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Aging Cats: When is a Cat Considered a Senior?

Is your older cat starting to slow down? If so, you may be wondering if they are considered a senior. Today, our vets in Dallas discuss signs of aging and when your cat is considered a senior. 

How old is a senior cat?

If you've spent every day with your kitty since they were very young, it can be challenging to discern when they become a senior. However, your cat's body changes significantly as it ages, much like your own. 

Another similarity to their owners is that cats experience these changes uniquely. Many age-related physical changes start to appear in cats by the time they are between 7 and 10 years old. Most of these changes will happen by the time they reach 12 years old. 

People often estimate that one "cat year" is equivalent to seven "human years". However, this isn't quite accurate. Instead, your vet will telly ou that a cat's first year is similar to the development that would occur in a human by the time they hit 16 years old. So, a cat at two years old is more like a human between 21 and 24 years old. 

After they've reached this point in their development, one "cat year" is equal to roughly four human years (for example, you could think of a 10-year-old cat as similar to a 53-year-old human, a 12-year-old cat as similar to a 61-year-old human, and a 15-year-old cat like a 73-year-old human, etc.). 

By the time your four-legged companion is about 11 years old, you'll be the proud owner of a senior cat. A cat that lives past 15 years old is considered a "super senior". It sometimes helps to think of a cat's age in human terms when caring for older cats.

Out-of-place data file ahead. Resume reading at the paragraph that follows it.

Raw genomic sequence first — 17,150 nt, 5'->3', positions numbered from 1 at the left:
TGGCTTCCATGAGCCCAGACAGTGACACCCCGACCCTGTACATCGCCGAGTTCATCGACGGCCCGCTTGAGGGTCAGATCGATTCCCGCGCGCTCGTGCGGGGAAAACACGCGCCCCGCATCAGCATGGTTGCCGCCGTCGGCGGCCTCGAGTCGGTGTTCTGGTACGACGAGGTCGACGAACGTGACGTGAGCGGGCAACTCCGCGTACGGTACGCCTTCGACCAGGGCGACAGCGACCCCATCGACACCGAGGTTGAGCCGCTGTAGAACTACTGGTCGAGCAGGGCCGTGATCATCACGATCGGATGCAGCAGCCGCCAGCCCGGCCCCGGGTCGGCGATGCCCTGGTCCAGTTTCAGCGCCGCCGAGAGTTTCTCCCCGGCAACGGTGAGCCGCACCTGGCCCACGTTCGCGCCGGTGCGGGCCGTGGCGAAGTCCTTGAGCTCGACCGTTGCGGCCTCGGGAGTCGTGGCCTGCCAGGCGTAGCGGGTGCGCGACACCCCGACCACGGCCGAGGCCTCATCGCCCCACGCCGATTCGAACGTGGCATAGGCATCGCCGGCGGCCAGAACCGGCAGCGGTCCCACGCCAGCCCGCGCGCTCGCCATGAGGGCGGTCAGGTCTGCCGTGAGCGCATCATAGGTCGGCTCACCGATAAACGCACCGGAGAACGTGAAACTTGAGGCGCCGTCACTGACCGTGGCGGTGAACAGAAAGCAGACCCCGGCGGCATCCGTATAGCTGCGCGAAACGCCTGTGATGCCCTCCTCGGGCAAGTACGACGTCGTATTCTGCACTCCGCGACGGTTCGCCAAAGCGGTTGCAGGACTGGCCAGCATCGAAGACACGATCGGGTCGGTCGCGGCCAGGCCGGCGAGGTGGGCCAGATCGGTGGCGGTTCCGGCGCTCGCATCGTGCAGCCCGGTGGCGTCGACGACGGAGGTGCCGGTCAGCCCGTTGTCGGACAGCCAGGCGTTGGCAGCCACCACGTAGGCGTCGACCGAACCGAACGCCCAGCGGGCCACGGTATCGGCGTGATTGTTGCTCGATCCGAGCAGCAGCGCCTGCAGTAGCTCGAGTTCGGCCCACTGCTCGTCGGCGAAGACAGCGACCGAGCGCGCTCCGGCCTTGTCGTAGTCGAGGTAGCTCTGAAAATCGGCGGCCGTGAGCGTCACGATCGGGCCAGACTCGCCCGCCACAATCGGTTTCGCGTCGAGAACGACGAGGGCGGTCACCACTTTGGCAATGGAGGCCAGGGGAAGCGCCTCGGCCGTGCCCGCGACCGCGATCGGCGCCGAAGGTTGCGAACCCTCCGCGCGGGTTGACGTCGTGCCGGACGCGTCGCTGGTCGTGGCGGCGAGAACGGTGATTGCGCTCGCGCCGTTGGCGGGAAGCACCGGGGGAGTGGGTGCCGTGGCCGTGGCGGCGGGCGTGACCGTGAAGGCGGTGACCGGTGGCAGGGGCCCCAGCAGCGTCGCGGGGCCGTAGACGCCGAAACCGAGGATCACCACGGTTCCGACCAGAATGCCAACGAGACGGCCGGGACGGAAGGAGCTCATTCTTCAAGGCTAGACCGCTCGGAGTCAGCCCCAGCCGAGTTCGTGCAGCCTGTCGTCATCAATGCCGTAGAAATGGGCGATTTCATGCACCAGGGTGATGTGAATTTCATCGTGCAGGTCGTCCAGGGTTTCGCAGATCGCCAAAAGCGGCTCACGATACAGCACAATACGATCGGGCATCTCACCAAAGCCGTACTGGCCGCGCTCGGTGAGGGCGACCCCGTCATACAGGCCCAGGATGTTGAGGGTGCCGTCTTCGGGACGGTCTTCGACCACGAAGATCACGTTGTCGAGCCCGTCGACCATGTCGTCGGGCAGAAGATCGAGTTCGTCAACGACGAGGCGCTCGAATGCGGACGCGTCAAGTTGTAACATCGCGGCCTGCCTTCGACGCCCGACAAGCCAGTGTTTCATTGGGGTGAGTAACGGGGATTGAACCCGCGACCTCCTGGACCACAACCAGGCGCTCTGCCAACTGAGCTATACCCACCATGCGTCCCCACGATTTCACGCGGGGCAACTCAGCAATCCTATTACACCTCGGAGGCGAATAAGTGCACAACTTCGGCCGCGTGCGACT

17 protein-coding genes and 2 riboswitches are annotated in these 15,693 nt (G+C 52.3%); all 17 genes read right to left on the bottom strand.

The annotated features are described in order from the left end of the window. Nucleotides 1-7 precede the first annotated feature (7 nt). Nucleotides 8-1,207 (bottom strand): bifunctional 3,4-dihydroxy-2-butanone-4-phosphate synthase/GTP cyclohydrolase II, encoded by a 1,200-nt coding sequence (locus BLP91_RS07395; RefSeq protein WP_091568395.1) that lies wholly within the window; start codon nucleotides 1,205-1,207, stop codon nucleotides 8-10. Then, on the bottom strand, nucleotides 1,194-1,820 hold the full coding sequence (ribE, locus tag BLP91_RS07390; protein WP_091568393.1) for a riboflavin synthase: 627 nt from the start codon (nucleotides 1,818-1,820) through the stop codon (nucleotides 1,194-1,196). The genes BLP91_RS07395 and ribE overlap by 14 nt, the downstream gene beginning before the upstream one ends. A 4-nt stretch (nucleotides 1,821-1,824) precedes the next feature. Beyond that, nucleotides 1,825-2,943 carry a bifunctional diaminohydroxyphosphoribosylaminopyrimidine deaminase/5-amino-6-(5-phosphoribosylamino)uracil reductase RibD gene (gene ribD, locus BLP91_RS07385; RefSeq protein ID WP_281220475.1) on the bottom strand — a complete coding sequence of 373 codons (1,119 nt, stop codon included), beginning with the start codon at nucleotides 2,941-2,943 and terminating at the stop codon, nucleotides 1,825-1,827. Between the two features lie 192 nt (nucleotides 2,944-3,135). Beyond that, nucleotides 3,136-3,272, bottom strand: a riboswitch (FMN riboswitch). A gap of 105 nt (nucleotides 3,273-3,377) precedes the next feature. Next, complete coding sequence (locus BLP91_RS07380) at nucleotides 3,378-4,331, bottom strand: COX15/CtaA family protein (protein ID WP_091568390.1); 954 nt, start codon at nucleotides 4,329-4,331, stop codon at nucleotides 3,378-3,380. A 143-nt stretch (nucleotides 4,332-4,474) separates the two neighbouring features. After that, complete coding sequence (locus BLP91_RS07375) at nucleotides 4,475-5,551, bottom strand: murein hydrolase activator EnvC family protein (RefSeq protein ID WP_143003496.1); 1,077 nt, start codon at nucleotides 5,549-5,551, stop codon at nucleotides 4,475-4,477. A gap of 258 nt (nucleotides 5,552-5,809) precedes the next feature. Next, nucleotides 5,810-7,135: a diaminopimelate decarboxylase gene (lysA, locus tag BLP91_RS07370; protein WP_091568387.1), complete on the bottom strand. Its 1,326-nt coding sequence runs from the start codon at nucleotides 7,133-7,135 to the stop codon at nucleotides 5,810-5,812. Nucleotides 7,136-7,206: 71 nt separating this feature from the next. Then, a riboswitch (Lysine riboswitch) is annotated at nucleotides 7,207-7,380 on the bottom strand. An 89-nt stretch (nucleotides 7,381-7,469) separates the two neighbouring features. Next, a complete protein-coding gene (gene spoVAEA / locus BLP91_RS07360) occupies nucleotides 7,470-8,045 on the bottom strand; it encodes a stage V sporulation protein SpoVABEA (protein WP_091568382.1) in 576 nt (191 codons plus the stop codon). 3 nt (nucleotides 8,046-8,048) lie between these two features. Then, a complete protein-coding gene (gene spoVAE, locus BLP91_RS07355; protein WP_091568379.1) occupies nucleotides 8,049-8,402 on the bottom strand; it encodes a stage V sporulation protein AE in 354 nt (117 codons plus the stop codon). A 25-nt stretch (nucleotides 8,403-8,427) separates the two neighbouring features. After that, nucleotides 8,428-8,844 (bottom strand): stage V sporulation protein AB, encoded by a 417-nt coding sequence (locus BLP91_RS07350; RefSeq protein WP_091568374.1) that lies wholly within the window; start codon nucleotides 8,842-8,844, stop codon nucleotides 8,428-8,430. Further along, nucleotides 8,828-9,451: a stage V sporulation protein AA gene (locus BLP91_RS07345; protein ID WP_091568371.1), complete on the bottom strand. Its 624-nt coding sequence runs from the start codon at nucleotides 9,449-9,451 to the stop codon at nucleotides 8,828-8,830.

What happens as my senior cat ages?

As they age, cats experience many physical and behavioral changes. While aging in cats is not a disease in itself, updating your vet about changes in your senior cat's body and personality will help your veterinarian provide comprehensive wellness care that's tailored to your pet's needs. Some changes to watch for include: 

Physical Changes 

Grooming & Appearance 

Aging cats may not be able to groom themselves as effectively as they did when they were young, which may cause their fur to become matted or oily. Painful hair matting can lead to skin odors and inflammation. Senior cats' claws also often become thick, brittle, and overgrown. Consequently, they will need more care and attention from their owners. 

You may also notice changes in your old cat's eyes and vision. The lens of a senior cat's eye may be slightly hazy and the iris (the colorful part of the eye) may take on a 'lacy' appearance. That said, there is little evidence that their sight will be significantly impacted by this alone. 

However, many diseases, especially illnesses related to high blood pressure, can seriously and irrevocably impact a cat's ability to see. 

Unintentional Weight Gain or Loss

Is your senior cat losing weight? This can indicate any number of problems, from diabetes or thyroid issues to kidney or heart disease. Dental disease is also extremely common in senior cats. Dental problems can cause issues with eating, leading to weight loss and malnutrition while causing significant pain in your cat's mouth. 

Physical Activity & Abilities 

Arthritis or degenerative joint disease often becomes a problem for older cats. This condition makes it difficult to access food and water bowls, beds, and litter boxes. This fact is especially true for a cat that needs to climb stairs or jump. 

While changes in sleep are a normal aspect of aging, a significant increase in sleep or depth of sleep is a concern and your vet should be notified. If you notice your senior cat's energy has suddenly increased, this may indicate hyperthyroidism and should be checked by a vet. 

Geriatric cats also commonly lose hearing for several reasons. If this happens to your cat, it's another reason to visit your veterinarian. 

Behavioral Changes